How can a techie startup founder sell his product online? Since hiring costs too much (not suitable in too early stage), then what else?
Great startup founders are obsessed with their businesses.
As uncomfortable as it may be for you, closing the first customers is your job. Unless you have a co-founder who is strong in sales and/or marketing.
There are four common complains I hear when discussing this with technical founders:
Lack Of Time
You are the lead developer of your product. And you want to be laser focused on implementing the latest and greatest features. This is a given.
However, there’s no sense in doing that if you have no customers. Prioritizing sales is just as important.
Moreover, talking to real-world prospects can reveal a whole lot more about their actual needs, features that would make sense, UX challenges you have to avoid, competitors they currently use to get the job done.
Lack Of Sales Skills
Not everyone is born a salesman.
But guess what — customers often don’t want to talk to traditional salespeople.
They need a no-BS overview of what you are working on and why they need to buy it.
Sure, you may miss an opportunity or two that a professional sales person would close. But an external sales professional won’t necessarily know the ins and outs of your product, what truly makes it shiny and how you came up with this brilliant idea.
Let alone the fact that you’ve committed your life to realize your dream. This makes for a compelling reason to listen.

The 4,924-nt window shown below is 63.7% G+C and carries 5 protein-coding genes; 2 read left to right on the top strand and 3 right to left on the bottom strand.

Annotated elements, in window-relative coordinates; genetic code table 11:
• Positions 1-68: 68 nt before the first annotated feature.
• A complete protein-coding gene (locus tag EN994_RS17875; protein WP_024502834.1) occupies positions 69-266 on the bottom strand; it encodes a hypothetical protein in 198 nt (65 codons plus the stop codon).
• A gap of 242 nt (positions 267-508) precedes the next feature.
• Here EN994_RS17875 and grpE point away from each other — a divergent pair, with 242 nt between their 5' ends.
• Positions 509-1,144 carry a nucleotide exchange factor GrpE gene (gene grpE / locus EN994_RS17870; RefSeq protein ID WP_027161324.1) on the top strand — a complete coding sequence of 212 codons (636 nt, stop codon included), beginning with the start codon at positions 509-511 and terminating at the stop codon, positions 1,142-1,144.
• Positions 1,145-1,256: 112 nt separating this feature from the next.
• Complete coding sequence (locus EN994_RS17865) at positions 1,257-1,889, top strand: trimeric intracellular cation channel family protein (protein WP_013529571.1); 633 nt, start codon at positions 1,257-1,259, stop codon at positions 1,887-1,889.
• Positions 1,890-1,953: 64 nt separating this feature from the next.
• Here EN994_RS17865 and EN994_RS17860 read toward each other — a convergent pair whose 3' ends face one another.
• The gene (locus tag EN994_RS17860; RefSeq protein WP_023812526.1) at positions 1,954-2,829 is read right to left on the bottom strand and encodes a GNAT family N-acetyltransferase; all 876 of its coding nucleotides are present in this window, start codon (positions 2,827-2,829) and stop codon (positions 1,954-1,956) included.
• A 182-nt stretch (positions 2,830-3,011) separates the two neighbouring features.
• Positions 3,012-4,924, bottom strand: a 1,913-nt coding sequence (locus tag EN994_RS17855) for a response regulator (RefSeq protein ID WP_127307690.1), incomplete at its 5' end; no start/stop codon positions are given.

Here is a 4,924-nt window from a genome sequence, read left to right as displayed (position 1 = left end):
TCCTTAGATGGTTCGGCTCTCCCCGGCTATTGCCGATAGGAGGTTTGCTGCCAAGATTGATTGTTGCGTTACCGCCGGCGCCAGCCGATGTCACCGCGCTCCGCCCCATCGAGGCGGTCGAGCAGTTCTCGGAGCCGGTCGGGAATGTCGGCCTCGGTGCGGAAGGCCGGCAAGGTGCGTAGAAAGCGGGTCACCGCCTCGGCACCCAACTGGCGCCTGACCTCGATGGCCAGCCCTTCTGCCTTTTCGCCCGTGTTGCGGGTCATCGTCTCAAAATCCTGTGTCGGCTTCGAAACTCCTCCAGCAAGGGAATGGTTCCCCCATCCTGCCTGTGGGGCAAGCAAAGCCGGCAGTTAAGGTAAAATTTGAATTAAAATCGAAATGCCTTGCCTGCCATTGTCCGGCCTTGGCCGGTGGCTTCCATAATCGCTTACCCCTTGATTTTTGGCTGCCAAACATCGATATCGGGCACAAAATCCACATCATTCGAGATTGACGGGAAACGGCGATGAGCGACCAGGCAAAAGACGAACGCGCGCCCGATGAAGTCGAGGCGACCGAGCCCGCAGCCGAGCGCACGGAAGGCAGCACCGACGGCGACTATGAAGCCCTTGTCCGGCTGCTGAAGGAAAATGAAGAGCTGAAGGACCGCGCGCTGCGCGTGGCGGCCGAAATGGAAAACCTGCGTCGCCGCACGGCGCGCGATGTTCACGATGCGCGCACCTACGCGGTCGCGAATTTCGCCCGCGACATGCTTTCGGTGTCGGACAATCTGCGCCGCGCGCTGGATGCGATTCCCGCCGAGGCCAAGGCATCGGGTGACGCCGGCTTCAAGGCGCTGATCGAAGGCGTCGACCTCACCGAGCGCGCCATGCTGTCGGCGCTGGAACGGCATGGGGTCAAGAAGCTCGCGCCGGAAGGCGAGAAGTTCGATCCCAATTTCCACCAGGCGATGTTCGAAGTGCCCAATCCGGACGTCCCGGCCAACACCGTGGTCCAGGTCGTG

Lack Of A Compelling Pitch
This one may need some structure. But you already have most of the answers anyway.
Ask yourself several questions a prospect would indirectly ask for while considering your product:
- What is the main reason they should use it?
- What pain point it solves effectively?
- What is the best audience that would benefit the most?
- How it differentiates from the other competitors?
Given the right price point and a seamless adoption, aggregating your answers within the pitch would make a great initial offer.
Lack Of A Sales Workflow
There isn’t a single place you can sell your product.
Cold calls and emails work in most cases. But there is so much more to being able to offer your product to your ideal customers.
Attending industry events is the best thing for meeting prospects on-site. Being able to present gives you some competitive advantage.
Participating in relevant groups of forums would do the job, too.
As a tech person, you should be able to monitor for relevant keywords or phrases online — places like Google Alerts, social media, forums or communities. A simple crawler would find the relevant conversations you can chime in organically. Plus, there are existing tools that make this happen.
At the end of the day, you should be able to sell your own product. Otherwise, you won’t truly understand the main objections your ideal customers face. If this is really outside of your comfort zone, a sales co-founder may be something seriously worth considering.